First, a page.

Sleep.org suggests not using any electronic devices at least 30 minutes before going to bed. This is great because you could use these 30 minutes for your bedtime ritual.
Lastly, to help your circadian rhythm even more, during the day you should increase your exposure to daylight as this signals to your body that you should be awake during the day.
8. No heavy evening meals
According to Harvard Medical School: “Eating a pepperoni pizza at 10 p.m. may be a recipe for insomnia.”
You should finish your dinner several hours before you go to sleep. You can eat some snacks but make sure that they are easy to digest. Of course, different people might react to the same food differently, so snack on what works for you.
9. Don’t drink too many fluids in the evening
If you drink lots and lots of fluids before you go to bed, you will not have calm sleep since you will be constantly waking up to go to the bathroom.
Of course, this does not mean that you should stop drinking fluids. Rather you should look for a balance – don’t drink too much since you will be awakened and don’t drink too little since you will feel extremely thirsty.
10. Exercise regularly, but do it at least 2 hours before you go to sleep
Exercising regularly has been shown to help to regulate your circadian rhythm, making your internal clock more regular. Moreover, it can boost your overall fitness allowing to breath better, which allows for better sleep. Lastly, it also can reduce the risk of insomnia-causing depression.
So exercising is great, the only caveat is not to do it 2-3 hours before bedtime as it could interfere with sleep. Of course, this does not mean that you have to suddenly go to the gym and start lifting weights.
Most of the studies recommend a manageable 30 minutes of moderate physical activity every day – this can be going for a brisk walk, swimming, stair climbing, tennis, dancing, etc. Thus, everyone (even nerds like me) can do it!
11. If you can’t fall asleep in 20 minutes go and do something relaxing
If for some sort of reason you have been in your bed for 20 minutes and are still not asleep you should leave the bed, go to another room, and engage in some relaxing activity. Once you feel sleepy go to bed once again.
Although it might sound rather counter-intuitive, this tip is recommended by Harvard Medical School and has worked for many people. So give it a shot!
12. Keep your bed sacred – only for sleep or sex
Your bed should be primary for sleep. If you start engaging in non-sleep related activities such as work or watching movies, you will might it find it difficult to fall asleep. Ultimately, you want your brain to associate bed only with sleep or sex, which should allow you to fall asleep rather quickly.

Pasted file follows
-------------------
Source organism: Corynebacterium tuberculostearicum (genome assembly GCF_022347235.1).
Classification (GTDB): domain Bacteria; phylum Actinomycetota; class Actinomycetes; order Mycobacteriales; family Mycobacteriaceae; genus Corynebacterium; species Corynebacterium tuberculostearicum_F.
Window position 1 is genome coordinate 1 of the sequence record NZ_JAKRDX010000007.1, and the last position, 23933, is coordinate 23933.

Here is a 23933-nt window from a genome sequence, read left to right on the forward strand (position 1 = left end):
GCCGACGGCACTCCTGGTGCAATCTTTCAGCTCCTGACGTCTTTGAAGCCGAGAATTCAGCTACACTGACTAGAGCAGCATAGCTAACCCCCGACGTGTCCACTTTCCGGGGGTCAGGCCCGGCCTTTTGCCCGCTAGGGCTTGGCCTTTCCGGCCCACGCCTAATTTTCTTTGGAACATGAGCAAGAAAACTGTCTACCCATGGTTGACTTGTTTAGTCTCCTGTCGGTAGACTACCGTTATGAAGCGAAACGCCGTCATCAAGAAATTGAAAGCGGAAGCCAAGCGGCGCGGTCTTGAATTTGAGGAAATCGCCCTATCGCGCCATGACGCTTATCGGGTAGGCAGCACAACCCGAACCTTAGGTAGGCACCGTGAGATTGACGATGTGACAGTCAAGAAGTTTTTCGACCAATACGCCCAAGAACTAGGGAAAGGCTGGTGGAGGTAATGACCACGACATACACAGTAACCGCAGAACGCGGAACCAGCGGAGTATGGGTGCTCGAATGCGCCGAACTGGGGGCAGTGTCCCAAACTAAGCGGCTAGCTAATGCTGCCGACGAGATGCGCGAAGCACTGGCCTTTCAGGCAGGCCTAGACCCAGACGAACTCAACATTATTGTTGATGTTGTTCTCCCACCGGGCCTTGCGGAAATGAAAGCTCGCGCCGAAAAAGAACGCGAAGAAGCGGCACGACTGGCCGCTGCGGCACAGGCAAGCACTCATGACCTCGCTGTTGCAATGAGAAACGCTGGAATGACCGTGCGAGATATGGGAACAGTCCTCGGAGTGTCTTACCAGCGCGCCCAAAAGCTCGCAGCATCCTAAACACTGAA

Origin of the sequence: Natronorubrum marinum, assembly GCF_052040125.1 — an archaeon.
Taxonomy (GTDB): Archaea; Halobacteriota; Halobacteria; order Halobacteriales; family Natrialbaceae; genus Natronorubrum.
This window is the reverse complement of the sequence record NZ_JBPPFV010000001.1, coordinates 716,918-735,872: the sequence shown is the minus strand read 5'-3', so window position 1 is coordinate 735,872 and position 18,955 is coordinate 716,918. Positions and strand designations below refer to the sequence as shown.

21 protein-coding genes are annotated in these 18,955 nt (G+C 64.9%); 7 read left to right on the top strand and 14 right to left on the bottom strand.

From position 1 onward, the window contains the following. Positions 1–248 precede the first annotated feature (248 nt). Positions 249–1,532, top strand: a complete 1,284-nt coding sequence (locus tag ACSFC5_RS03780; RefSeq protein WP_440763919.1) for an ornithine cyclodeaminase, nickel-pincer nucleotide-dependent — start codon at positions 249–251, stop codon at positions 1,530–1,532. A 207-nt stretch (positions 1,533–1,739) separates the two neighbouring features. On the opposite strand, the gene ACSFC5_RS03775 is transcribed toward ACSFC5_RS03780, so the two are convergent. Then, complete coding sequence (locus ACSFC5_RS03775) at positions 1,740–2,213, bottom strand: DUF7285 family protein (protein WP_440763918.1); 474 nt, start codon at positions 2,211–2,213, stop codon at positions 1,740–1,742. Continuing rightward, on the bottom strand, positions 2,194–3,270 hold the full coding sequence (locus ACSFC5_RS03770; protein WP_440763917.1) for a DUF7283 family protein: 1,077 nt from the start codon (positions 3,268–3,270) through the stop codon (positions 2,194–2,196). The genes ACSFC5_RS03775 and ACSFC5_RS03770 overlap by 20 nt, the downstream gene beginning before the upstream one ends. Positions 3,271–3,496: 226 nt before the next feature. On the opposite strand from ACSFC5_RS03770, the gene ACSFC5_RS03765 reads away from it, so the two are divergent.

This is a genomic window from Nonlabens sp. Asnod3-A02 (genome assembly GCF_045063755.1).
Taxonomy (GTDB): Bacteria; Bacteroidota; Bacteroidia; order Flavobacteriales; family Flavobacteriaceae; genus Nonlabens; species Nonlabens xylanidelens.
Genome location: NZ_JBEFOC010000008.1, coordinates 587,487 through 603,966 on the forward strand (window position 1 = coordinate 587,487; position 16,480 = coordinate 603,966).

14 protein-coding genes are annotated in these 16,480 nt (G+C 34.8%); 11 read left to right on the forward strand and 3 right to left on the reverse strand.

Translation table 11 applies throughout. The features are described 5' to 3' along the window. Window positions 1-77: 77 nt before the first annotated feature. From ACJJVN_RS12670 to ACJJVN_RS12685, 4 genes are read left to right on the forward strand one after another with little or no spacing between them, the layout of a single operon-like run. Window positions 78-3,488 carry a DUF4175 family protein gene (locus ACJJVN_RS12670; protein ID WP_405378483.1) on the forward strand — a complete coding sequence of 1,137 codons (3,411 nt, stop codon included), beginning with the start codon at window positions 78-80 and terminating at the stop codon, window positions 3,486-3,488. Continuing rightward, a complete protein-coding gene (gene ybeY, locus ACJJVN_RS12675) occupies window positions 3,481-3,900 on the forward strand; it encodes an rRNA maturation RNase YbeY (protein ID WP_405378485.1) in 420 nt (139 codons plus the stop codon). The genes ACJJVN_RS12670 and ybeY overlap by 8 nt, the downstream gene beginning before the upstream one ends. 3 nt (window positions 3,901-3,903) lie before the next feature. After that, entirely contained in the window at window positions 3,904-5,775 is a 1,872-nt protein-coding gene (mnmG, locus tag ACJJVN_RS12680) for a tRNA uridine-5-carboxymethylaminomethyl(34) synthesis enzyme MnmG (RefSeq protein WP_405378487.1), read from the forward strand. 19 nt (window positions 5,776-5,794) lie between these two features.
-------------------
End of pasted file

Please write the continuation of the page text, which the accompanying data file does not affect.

Footnote: This is also the main reason for why you should leave your bed if you cant fall asleep in 20 minutes.
13. Don’t look at the clock
For many people looking at the clock while they are awake in the middle of the night can be rather stressful. As a result, of this stress, you might find it more difficult to fall asleep. Thus, don’t look at the clock!
14. Make sure your mattress and pillow are comfortable
While your mattress and pillow are not the most important factors for your sleep they do play a role. According to several studies, a good mattress and a pillow can help you to relax better, reduce your back pain and enhance sleep overall. However, choosing the the right mattress and bed is quite difficult and is subject to your own preferences.
15. Consider taking melatonin and other supplements
Melatonin is a popular sleep aid that has helped many people (including me) to fall asleep faster. So if you need that extra help to fall asleep it might just cut it. Of course, you should use it responsibly like any other supplement.
Besides melatonin there are other supplements that might help you to have better sleep:
- Ginkgo biloba
- Valerian root
Once again its your own responsibility to use these carefully.
Bonus tip: If all these steps do not work try seeing a health professional
If you tried everything in this list and still are having problems with your sleep, then you should definitely see a health professional regarding this issue. It might be the case that you have some sort of sleep disorder that requires special treatment.
If you follow these 15 tips, you should have the most optimal sleep – you will fall asleep fast and will have high-quality sleep. Also, to get a more holistic plan on how to have great sleep as a student see our Ultimate Guide to Sleep for a University Student.